What other hardware and software do you need to do this type of work?

When we first started, you needed a top-of-the-line system to compete. Photo editing systems need a lot of RAM, and producing the final images requires computer processing power. Now we’re shifting to cloud computing and cloud rendering. You don’t have to rely on physical hardware, as long as you can do the design and detail work. You send the material to cloud-based companies to do the actual rendering of the images. But of course, we still need powerful computers to do some things ourselves in real time.

What is it like to see a finished building that you created renderings of?

In the beginning I was so excited, I would tell everyone, ‘I did that!’ You feel so proud. Nowadays I start evaluating the end product compared to how I interpreted it. Sometimes it’s very close and sometimes it’s a little different in person. I guess the perfectionist in me is like, we can do better. Every time I see a finished project I want to think, ‘We nailed it.’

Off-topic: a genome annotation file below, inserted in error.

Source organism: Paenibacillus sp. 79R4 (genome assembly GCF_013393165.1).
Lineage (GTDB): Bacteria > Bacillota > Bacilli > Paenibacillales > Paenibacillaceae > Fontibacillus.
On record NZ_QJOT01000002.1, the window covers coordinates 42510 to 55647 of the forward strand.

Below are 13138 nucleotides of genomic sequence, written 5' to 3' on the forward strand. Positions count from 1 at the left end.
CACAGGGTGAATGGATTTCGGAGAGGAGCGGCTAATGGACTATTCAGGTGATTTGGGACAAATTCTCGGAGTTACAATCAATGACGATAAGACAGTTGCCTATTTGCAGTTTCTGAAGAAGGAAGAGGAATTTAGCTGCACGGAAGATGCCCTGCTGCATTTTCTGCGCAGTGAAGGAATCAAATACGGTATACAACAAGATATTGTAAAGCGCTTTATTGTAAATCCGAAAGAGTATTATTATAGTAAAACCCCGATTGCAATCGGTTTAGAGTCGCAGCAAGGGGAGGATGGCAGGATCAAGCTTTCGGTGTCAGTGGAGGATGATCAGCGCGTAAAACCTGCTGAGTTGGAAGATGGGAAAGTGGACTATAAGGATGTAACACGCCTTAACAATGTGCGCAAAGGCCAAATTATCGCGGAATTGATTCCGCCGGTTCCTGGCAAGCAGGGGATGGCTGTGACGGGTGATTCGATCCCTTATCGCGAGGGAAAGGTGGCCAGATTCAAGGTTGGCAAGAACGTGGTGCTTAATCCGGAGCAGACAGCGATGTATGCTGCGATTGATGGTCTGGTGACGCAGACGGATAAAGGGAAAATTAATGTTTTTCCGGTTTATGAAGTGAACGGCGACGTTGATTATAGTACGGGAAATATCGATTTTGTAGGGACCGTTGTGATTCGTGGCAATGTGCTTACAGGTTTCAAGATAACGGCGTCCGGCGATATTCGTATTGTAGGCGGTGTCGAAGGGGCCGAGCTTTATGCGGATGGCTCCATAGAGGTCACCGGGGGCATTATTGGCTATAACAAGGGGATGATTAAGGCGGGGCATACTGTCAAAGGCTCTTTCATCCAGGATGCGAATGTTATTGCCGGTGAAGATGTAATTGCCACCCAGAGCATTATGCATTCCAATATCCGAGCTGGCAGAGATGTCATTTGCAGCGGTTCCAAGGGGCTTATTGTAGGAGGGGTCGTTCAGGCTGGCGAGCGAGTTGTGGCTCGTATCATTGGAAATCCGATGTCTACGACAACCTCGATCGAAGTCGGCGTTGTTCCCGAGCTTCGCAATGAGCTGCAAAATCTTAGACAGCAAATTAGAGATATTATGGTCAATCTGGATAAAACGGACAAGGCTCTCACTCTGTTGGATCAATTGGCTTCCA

The steps to create realistic renderings

Joe and the team at BAM 3D meet with the developer to understand their vision for the project. They collect architectural drawings, site and landscaping plans and other materials.

BAM starts building a three-dimensional digital model in a program called 3ds Max. They set up views in the model, almost like you would place a camera.

The structure and shape of the building(s) continues to be refined to match the architectural plans. Certain reflective surfaces are added to the digital model: sky, roads and glass.

With the views confirmed, BAM begins to add colours, textures and materials to match the design specifications, carefully considering how light reflects off each surface.

The details continue to be refined to bring the rendering to life. When everyone is happy, the 3D views are rendered using high-powered computer processing to generate final 2D images.

A photo of the completed community. It’s a slightly different angle, but the details are remarkably close to the renderings.